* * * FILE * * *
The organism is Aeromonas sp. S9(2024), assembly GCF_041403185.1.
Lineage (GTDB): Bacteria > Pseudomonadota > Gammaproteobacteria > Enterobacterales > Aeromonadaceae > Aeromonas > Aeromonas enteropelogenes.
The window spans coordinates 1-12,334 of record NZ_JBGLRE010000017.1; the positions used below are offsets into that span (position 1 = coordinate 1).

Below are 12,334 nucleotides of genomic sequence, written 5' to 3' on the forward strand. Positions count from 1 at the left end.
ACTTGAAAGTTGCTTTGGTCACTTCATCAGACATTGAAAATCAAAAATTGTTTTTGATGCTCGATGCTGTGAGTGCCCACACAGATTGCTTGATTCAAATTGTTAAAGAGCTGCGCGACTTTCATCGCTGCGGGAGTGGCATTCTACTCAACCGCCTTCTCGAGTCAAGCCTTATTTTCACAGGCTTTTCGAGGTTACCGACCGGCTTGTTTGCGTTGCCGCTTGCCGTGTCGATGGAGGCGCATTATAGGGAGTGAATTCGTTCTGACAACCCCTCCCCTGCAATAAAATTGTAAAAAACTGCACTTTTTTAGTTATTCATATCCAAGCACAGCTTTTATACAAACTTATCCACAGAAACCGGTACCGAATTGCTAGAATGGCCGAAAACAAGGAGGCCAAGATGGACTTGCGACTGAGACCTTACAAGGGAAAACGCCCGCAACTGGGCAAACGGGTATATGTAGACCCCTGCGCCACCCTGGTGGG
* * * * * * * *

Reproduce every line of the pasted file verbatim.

The organism is Aeromonas sp. S9(2024), assembly GCF_041403185.1.
Lineage (GTDB): Bacteria > Pseudomonadota > Gammaproteobacteria > Enterobacterales > Aeromonadaceae > Aeromonas > Aeromonas enteropelogenes.
The window spans coordinates 1-12,334 of record NZ_JBGLRE010000017.1; the positions used below are offsets into that span (position 1 = coordinate 1).

Below are 12,334 nucleotides of genomic sequence, written 5' to 3' on the forward strand. Positions count from 1 at the left end.
ACTTGAAAGTTGCTTTGGTCACTTCATCAGACATTGAAAATCAAAAATTGTTTTTGATGCTCGATGCTGTGAGTGCCCACACAGATTGCTTGATTCAAATTGTTAAAGAGCTGCGCGACTTTCATCGCTGCGGGAGTGGCATTCTACTCAACCGCCTTCTCGAGTCAAGCCTTATTTTCACAGGCTTTTCGAGGTTACCGACCGGCTTGTTTGCGTTGCCGCTTGCCGTGTCGATGGAGGCGCATTATAGGGAGTGAATTCGTTCTGACAACCCCTCCCCTGCAATAAAATTGTAAAAAACTGCACTTTTTTAGTTATTCATATCCAAGCACAGCTTTTATACAAACTTATCCACAGAAACCGGTACCGAATTGCTAGAATGGCCGAAAACAAGGAGGCCAAGATGGACTTGCGACTGAGACCTTACAAGGGAAAACGCCCGCAACTGGGCAAACGGGTATATGTAGACCCCTGCGCCACCCTGGTGGG